Decide to Overcome Sin

Homily for Wednesday Week 4 of Lent

by Fr. Tommy Lane

What a mess we would be in were it not for the mercy of God. What a mess our sin gets us into. What a disaster Israel found herself in because of her sinfulness. Six times the Old Testament tells us it was Israel’s sins that brought the exile on herself. (1 Chron 9:1; 2 Chron 36:14-16; Neh 1:6-7; Jer 25:8-11; 2 Kings 21:10-15, 23:26-27.) The Old Testament sees the exile in Babylon as punishment for sin. In 2 Chron 36 we read that the people and priests of Judah were unfaithful to God, practiced the abominations of the nations, and polluted God’s temple even though God often sent them messengers.

But they mocked the messengers of God, despised his warnings, and scoffed at his prophets, until the anger of the Lord against his people was so inflamed that there was no remedy. Then he brought up against them the king of the Chaldeans, who slew their young men in their own sanctuary building…(2 Chron 36:16-17)

The prophet Jeremiah is even more shocking when he says that Nebuchadnezzar, the king of Babylon who captured Jerusalem and destroyed the temple, was God’s servant (Jer 25:9). However there was also a sense that Babylon had gone beyond what God had wished; a few times in the Scriptures we read that Israel had received double punishment from the Lord (e.g. Isa 40:2). Sin only appears to be great fun, it brings its own punishment.

But Israel was not left to wallow in its sinfulness. Just as Nebuchadnezzar was God’s servant, Cyrus of Persia would also be God’s servant when he captured Babylon and allowed the Jews to return home to Jerusalem and end their exile. Second Isaiah beautifully predicts the freedom of the exiled Jews in our first reading today,

I will cut a road through all my mountains
And make my highways level. (Isa 49:11)

They had been thinking,

The Lord has forsaken me;
My Lord has forgotten me. (Isa 49:14)

But God had not abandoned his people. Through Isaiah he said,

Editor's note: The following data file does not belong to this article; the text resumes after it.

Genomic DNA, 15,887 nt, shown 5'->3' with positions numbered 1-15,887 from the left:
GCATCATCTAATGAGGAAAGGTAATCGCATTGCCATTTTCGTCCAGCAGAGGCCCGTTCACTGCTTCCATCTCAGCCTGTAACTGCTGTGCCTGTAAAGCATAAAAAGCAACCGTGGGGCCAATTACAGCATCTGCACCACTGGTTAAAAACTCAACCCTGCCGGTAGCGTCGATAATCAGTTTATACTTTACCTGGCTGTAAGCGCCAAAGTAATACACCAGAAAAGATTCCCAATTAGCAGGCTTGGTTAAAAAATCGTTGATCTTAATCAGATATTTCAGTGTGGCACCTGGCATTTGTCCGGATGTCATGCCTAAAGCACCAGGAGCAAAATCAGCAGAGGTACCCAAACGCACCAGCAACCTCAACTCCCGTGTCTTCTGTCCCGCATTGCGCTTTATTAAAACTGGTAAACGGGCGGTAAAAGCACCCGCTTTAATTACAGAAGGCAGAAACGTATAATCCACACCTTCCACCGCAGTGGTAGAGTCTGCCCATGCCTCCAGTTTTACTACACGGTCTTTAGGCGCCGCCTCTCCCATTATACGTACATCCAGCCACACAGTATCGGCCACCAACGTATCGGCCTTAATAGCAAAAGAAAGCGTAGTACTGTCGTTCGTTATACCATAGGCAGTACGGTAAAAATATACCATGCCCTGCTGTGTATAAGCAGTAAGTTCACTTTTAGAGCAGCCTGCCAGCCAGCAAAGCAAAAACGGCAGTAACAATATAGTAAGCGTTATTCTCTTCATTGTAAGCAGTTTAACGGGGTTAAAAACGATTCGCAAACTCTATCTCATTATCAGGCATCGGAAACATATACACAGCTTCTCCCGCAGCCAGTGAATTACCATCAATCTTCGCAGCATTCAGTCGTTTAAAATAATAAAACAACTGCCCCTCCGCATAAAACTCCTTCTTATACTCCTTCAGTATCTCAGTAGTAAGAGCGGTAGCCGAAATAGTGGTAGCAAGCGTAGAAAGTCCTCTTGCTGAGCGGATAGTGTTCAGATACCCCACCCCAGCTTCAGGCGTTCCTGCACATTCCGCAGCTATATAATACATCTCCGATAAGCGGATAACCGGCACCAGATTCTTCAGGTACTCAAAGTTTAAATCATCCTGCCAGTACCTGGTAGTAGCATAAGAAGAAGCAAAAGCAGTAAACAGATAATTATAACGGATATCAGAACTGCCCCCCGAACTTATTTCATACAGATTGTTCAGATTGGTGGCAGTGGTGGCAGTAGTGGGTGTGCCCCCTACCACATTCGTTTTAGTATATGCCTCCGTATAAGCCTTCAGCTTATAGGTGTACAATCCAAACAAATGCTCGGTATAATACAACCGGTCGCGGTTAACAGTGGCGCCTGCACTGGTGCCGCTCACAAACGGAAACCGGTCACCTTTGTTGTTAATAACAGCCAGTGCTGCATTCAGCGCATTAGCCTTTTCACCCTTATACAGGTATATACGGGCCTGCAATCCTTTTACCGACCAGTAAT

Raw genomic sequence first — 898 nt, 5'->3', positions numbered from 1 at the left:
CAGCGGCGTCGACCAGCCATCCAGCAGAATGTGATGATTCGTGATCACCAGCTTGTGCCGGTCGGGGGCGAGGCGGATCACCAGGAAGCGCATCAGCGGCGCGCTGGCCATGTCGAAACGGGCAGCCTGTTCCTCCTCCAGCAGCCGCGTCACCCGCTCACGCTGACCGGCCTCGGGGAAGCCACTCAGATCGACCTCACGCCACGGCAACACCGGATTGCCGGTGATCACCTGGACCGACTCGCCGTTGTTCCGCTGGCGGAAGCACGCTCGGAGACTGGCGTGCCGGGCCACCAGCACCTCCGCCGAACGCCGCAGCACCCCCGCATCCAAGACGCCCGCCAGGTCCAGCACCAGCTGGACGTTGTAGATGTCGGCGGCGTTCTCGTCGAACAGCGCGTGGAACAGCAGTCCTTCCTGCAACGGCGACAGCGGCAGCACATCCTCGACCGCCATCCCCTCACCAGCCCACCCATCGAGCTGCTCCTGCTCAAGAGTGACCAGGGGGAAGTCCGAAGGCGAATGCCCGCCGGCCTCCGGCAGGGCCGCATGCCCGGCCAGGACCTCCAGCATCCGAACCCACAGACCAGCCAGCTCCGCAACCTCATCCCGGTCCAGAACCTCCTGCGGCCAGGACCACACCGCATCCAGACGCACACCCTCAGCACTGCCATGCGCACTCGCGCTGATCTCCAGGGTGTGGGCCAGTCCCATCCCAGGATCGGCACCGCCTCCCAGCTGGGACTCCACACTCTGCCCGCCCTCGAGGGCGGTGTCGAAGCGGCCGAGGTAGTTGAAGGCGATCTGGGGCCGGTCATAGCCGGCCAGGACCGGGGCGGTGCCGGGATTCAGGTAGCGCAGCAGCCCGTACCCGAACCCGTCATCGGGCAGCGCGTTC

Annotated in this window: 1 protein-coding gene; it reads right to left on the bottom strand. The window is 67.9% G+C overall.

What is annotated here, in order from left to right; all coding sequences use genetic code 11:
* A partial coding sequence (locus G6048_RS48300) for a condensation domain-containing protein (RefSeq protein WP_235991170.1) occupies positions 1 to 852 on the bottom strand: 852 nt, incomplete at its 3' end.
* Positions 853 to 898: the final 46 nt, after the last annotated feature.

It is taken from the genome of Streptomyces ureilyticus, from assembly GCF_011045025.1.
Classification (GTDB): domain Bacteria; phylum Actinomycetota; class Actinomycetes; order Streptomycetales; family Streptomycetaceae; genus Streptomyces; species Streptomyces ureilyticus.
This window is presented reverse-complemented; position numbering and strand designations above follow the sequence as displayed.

Can a mother forget her infant,
be without tenderness for the child of her womb?
Even should she forget,
I will never forget you. (Isa 49:15)

The people would return to Jerusalem and rebuild.

But the work of rebuilding was very slow. Various reasons for the delays are given in the Old Testament. The prophet Haggai says

Thus says the Lord of hosts: This people says: “Not now has the time come to rebuild the house of the Lord.”...
Is it time for you to dwell in your own paneled houses, while this house lies in ruins?
Now thus says the Lord of hosts: Consider your ways!
(Hag 1:2, 4-5)

In Ezra 5 we read that it was the prophets Haggai and Zechariah who got the people to rebuild. Even though God’s chosen people had received the freedom to rebuild, they had grown lazy. They were still suffering the effects of their sinfulness. They had to be whipped into action by the prophets Haggai and Zechariah.

What happened to Israel is a reflection of what happens to us when we sin.

  • What a mess our sin gets us into. Our sin brings its own punishment on us. Sin’s deceptive appearance of pleasure is fleeting and its effects weigh us down. Sin does not make us happy. It exiles us from God. We cannot sing joyfully by the rivers of Babylon when we are in sin and we hang up our harps (Ps 137).

  • Like the Jews in Babylon, we are not abandoned by God in our sinfulness. What a mess we would be in were it not for the mercy of God. The Lord takes pity on us, the Lord forgives us.

  • But just as the Jews were slow to rebuild Jerusalem and its temple and had to be goaded into action we are unfortunately sometimes not in a hurry to make a genuine commitment to the Lord to leave sin behind or to renew our lives. How many times the Lord has to send Haggai and Zechariah to us to encourage us to rebuild our lives and turn our backs on sin. What an irony it is that we are or want to be priests or we are committed lay faithful and yet we are unwilling to make that final step and give our hearts totally to the Lord. It makes no sense. Our stupidity is an embarrassment. We make up every excuse to sin some more. We really do need someone like Haggai and Zechariah to set us straight. When we give ourselves totally to the Lord we have nothing to lose because we have already messed up everything and we have everything to gain. Overcoming sin as well as being a grace from the Lord also involves a definite decision on our part.

During this season of Lent as we turn from sin to the Lord, we approach the Lord with confidence because as our Psalm today stated,

The Lord is gracious and merciful, slow to anger and abounding in love.
The Lord is good to all, compassionate to every creature.
(Ps 145:8-9).

Copyright © Fr. Tommy Lane 2013

This homily was delivered in Mount St. Mary’s Seminary, Emmitsburg, Maryland.

More homilies for Wednesday Week 4 of Lent

God’s Mercy looks not at our past but to our future and potential 2007

From Sabbath to Sunday - our thinking transformed by Christ 2010